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Harvard Forest Symposium Abstract 2019

  • Title: Resolving controls on lignin decomposition at the continental scale to reconcile classical and modern paradigms of soil organic matter
  • Primary Author: Steven Hall (Iowa State University)
  • Abstract:

    Lignin is an important component of plant tissues that provides protection from herbivores and pathogens due to its complex chemical structure. When plant tissues die and enter the soil food web, lignin is often among the last components to be decomposed. However, despite the generally slow decay rates of lignin, recent work has suggested that many soils ultimately contain very little lignin-derived carbon in their organic matter. This apparent contradiction presents a key challenge for our understanding of soil organic matter persistence, a topic which is critically linked to environmental services including soil fertility, water quality, and carbon storage. This research seeks to understand the environmental factors that control lignin decay rates and the ultimate contributions of lignin to soil organic matter at sites in the National Ecological Observatory Network (NEON)—including Harvard Forest. In particular, the influence of differences in soil microorganisms and minerals on lignin decomposition across these diverse ecosystems will be assessed.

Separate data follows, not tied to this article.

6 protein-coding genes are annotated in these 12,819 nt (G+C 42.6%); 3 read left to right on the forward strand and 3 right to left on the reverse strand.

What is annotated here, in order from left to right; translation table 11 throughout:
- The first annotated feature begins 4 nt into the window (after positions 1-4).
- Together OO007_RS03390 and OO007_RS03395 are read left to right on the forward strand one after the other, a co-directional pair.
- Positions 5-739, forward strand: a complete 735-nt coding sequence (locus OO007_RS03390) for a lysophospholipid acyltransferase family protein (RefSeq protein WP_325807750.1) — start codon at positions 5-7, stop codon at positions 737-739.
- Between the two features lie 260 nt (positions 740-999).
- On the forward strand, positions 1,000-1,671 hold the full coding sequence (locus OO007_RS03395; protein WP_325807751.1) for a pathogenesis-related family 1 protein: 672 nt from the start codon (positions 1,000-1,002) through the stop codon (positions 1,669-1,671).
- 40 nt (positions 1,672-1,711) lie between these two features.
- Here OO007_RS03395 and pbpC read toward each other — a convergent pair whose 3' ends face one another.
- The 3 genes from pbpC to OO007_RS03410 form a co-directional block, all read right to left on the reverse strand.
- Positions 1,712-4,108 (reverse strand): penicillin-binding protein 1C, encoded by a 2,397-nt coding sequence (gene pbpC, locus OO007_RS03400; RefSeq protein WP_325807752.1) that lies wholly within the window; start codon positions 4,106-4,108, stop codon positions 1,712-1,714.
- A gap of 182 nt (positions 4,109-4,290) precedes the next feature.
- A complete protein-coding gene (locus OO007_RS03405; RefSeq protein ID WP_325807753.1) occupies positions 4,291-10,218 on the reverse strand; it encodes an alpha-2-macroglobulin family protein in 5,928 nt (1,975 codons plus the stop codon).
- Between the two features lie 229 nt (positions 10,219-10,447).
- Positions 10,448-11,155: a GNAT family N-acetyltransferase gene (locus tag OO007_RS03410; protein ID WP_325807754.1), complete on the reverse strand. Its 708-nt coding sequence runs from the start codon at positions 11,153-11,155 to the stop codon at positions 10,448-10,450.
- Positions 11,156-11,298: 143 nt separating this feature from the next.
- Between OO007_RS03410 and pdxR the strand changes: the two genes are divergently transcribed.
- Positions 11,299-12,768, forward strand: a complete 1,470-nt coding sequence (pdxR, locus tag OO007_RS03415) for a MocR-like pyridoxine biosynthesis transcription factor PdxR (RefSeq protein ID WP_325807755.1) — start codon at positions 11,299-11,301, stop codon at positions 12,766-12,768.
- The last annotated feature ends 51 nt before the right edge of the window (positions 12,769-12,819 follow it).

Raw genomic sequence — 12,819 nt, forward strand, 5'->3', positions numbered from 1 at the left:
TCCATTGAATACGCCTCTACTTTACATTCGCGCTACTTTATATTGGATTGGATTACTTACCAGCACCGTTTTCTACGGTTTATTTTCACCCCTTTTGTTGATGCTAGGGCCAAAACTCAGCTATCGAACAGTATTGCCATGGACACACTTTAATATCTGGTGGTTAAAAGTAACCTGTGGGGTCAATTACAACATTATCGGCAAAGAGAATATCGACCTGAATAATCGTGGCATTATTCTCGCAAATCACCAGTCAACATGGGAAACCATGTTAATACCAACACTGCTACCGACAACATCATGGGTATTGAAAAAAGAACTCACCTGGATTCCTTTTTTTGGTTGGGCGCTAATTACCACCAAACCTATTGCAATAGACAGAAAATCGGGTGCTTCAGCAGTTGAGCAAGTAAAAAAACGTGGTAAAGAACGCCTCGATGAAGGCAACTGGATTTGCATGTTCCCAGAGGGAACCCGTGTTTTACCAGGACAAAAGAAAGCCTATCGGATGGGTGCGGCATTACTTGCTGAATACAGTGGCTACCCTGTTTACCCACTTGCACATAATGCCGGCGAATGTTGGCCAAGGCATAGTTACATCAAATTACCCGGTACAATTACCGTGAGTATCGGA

This research seeks to resolve lingering inconsistencies in the modern paradigm of soil organic matter, where the context-specific importance of lignin may have been neglected due to spatial and methodological sampling biases. Interactions among lignin, soil geochemical characteristics, and microbial community composition may have significant impacts on lignin residence times and mineral sorption that only clearly emerge when examined across continental-scale environmental gradients. Data collected from NEON sites across North America and the Caribbean will be combined with new experiments to test two hypotheses: (1) Lignin decomposition rates and abundance in soil organic matter predictably vary with soil geochemical characteristics and microbial community composition at the continental scale, in contrast to both classical and modern paradigms of soil organic matter; (2) Representations of lignin decomposition and carbon cycling in a state-of-the-art mechanistic ecosystem model can be improved by inclusion of geochemical and microbial parameters, in addition to the traditional variables of climate, residue quality, and nutrient availability. The NEON data will be combined with field and laboratory incubations of carbon isotope-labeled lignins and nuclear magnetic resonance spectroscopic measurements to test these hypotheses.

  • Research Category: Regional Studies; Soil Carbon and Nitrogen Dynamics